Maybe because in all other industries they go through some formal qualification with a recognised professional body, in your case engineering.

With software there is no real formal qualification and people are usually hired because they have the right buzzwords on their CV/resume, where longevity in a firm is seen as a plus (albeit they may have got set in their incorrect ways seeing only one way of doing something) often stuck in a system that has moved on. So even if this wasn't written a long time ago here, the person may have brought this in from the way they did this in their previous company.

Re: Common Functions, not Common Sense

2012-08-10 05:55 • by Cbuttius
1. Generic code is code that is not attached to any particular business logic and is commonly used all over your code.

Having to put it into a class is a WTF'ery of the language because classes are not extendable. In C++ you would make these free functions and probably put them in a namespace. You can then write more functions as you need them and put them into the same namespace but in a different file. True that if they all build into one common shared object library you need to rebuild that library for those who want to use the new functions but it is still adding rather than editing. (If your build makefile uses a wildcard you don't need to modify that either). Whatever, having them in one file is a WTF of the language.

This is because they insisted that it had to be "pure OO" and thus everything attached to an object. Purism over practicality.

2. Having a function both strip whitespace and also convert null to empty string is not a WTF. The implementation used might be although I can't see it here. The name might be better and for commonly-used library code, finding good names for things is more essential. But then even some of the best known systems are known for poor naming choices.

Probably far too late to change the names now, my guess is that they are already all over the code.

3. Some of the others might be good contenders for using a regex and could possibly even be done as one-liners using them, but regexes look ugly in business code and don't belong there. I would rather see something like StringConversions.GetPrice( input_string ) in my business code than some horrible regex.

Re: Common Functions, not Common Sense

2012-08-10 06:41 • by RayvenUK (unregistered)
386882 in reply to 386695
Bob:
I agree with Mr. Time and Space here. Code monkeys, as a breed, are far too eager to start shooting down everybody else's thinking. I believe it's because a lot of us have insecurities about our own abilities and by shooting first all the time it deflects attention from our own weaknesses and makes us feel better about ourselves. It's the one part of this field that really irks me. It's in other fields, too, but it seems to be rampant around programming in general.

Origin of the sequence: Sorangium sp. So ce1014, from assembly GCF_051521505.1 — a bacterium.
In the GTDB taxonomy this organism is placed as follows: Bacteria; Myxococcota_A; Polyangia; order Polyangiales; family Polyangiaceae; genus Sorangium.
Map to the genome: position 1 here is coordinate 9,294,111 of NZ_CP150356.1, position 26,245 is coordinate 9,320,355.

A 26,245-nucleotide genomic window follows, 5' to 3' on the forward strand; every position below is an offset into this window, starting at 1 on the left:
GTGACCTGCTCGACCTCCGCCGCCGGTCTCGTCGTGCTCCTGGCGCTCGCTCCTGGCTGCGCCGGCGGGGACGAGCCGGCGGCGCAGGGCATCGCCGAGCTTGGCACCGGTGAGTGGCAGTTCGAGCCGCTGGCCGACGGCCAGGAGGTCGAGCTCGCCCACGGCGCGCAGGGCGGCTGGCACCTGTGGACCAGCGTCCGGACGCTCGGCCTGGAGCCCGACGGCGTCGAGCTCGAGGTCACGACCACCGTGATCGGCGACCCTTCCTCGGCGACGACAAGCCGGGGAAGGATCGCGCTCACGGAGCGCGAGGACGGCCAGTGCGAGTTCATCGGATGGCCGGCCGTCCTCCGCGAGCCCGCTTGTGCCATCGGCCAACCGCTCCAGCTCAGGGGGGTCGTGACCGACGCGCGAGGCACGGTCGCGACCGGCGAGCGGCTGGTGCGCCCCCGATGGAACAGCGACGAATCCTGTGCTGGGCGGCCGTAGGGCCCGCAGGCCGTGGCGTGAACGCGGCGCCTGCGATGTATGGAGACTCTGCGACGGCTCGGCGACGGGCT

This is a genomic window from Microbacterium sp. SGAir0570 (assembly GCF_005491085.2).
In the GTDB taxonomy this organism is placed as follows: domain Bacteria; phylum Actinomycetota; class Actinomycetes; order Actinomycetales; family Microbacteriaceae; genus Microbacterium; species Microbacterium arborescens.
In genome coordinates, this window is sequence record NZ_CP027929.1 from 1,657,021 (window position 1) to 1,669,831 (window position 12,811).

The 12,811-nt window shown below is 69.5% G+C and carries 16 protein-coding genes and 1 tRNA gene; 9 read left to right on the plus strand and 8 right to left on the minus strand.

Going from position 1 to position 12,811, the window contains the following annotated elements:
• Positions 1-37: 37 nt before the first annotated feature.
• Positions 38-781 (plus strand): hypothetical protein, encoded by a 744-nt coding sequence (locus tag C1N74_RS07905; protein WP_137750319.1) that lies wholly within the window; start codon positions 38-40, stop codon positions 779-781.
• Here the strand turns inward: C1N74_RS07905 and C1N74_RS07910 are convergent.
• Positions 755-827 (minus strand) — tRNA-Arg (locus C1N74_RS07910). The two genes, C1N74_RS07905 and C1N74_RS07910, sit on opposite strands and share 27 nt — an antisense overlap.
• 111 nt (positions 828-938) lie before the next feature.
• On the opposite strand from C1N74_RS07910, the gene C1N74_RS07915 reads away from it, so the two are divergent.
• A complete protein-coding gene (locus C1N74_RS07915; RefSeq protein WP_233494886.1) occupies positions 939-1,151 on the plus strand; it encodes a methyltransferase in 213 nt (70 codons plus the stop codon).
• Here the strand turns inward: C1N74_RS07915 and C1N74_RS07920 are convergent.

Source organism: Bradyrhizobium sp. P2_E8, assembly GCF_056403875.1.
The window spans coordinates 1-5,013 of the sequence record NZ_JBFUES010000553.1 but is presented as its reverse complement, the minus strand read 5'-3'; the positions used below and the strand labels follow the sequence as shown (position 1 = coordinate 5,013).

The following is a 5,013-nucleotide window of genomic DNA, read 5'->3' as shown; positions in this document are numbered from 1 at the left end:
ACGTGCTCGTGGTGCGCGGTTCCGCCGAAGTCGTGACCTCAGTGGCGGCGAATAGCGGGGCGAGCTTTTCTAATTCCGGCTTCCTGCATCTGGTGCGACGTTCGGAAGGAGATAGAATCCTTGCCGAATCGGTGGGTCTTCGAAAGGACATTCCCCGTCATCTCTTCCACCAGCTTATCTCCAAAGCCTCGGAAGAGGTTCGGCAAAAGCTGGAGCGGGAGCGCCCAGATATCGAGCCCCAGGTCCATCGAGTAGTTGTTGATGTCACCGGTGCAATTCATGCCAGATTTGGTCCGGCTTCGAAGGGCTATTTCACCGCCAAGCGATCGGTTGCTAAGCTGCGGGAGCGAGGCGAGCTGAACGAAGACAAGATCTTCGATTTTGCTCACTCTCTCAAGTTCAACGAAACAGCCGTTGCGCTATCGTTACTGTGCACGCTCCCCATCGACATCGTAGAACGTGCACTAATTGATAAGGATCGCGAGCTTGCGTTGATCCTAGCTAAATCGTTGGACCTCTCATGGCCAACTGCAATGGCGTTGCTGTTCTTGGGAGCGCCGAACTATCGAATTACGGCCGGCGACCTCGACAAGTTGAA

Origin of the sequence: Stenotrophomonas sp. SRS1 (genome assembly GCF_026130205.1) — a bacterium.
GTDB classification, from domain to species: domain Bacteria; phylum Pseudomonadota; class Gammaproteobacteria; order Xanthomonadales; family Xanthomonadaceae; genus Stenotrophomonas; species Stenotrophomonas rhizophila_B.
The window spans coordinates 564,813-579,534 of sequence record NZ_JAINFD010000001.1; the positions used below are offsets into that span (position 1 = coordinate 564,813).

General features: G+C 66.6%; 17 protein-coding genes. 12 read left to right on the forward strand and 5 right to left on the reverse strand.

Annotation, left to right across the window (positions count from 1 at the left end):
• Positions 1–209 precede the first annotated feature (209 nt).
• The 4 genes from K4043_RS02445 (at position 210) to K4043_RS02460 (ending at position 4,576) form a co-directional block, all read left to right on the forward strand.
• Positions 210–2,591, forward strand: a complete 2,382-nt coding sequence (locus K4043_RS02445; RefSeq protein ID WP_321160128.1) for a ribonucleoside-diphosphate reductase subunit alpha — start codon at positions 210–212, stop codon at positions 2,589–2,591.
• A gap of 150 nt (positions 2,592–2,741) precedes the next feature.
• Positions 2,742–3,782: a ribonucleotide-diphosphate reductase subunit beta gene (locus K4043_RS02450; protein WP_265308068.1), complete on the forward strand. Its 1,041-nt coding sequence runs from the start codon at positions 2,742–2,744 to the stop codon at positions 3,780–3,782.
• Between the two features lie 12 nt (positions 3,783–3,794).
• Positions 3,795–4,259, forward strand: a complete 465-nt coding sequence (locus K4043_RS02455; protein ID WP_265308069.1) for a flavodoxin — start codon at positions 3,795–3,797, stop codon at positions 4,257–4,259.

I object to being called a Code Monke..... oooh, a digital banana, yum.

Re: Common Functions, not Common Sense

2012-08-10 07:32 • by no laughing matter
386897 in reply to 386875
Cbuttius:
1. Generic code is code that is not attached to any particular business logic and is commonly used all over your code.

Having to put it into a class is a WTF'ery of the language because classes are not extendable.
Well, that is not true for all OO-languages. E.g. Ruby and Smalltalk allow to extend existing classes. Not claiming that this really is a good idea: When multiple programmers work on the same codebase, there definitely is a risk of collisions.

Cbuttius:

In C++ you would make these free functions and probably put them in a namespace.
Well, in a true OO language "everything is an object" and in a class-based OO-language an object is an instance of a class.

So in such a true OO-language a namespace is an object, too, and there is no difference between putting the function in a namespace vs. adding a method to a class.

Cbuttius:

You can then write more functions as you need them and put them into the same namespace but in a different file.
The rule that a class must be defined completely in one file is specific to Java, other OO-languages are more permissive and a real Smalltalk is image-based, not file-based.

Cbuttius:

This is because they insisted that it had to be "pure OO" and thus everything attached to an object. Purism over practicality.
If your "they" means the inventors of the Java language then i won't object, but this claim of impracticality is not true for all OO-languages.

Cbuttius:

2. Having a function both strip whitespace and also convert null to empty string is not a WTF.
There's nothing wrong if it is a composition of two other functions, one for stripping whitespace and one for converting null to empty string.

This allows for all of these features to be used separately when needed. And this is exactly what's wrong with this code: Too much features lumped together in a single method, and when some of the features are needed again, they are "re-used" by Copy-and-Paste-programming.

Cbuttius:

Probably far too late to change the names now, my guess is that they are already all over the code.
That's exactly what's refactoring is for, and refactoring works like a charm in Java and C# (it's much harder but still more-or-less works in dynamically-typed languages).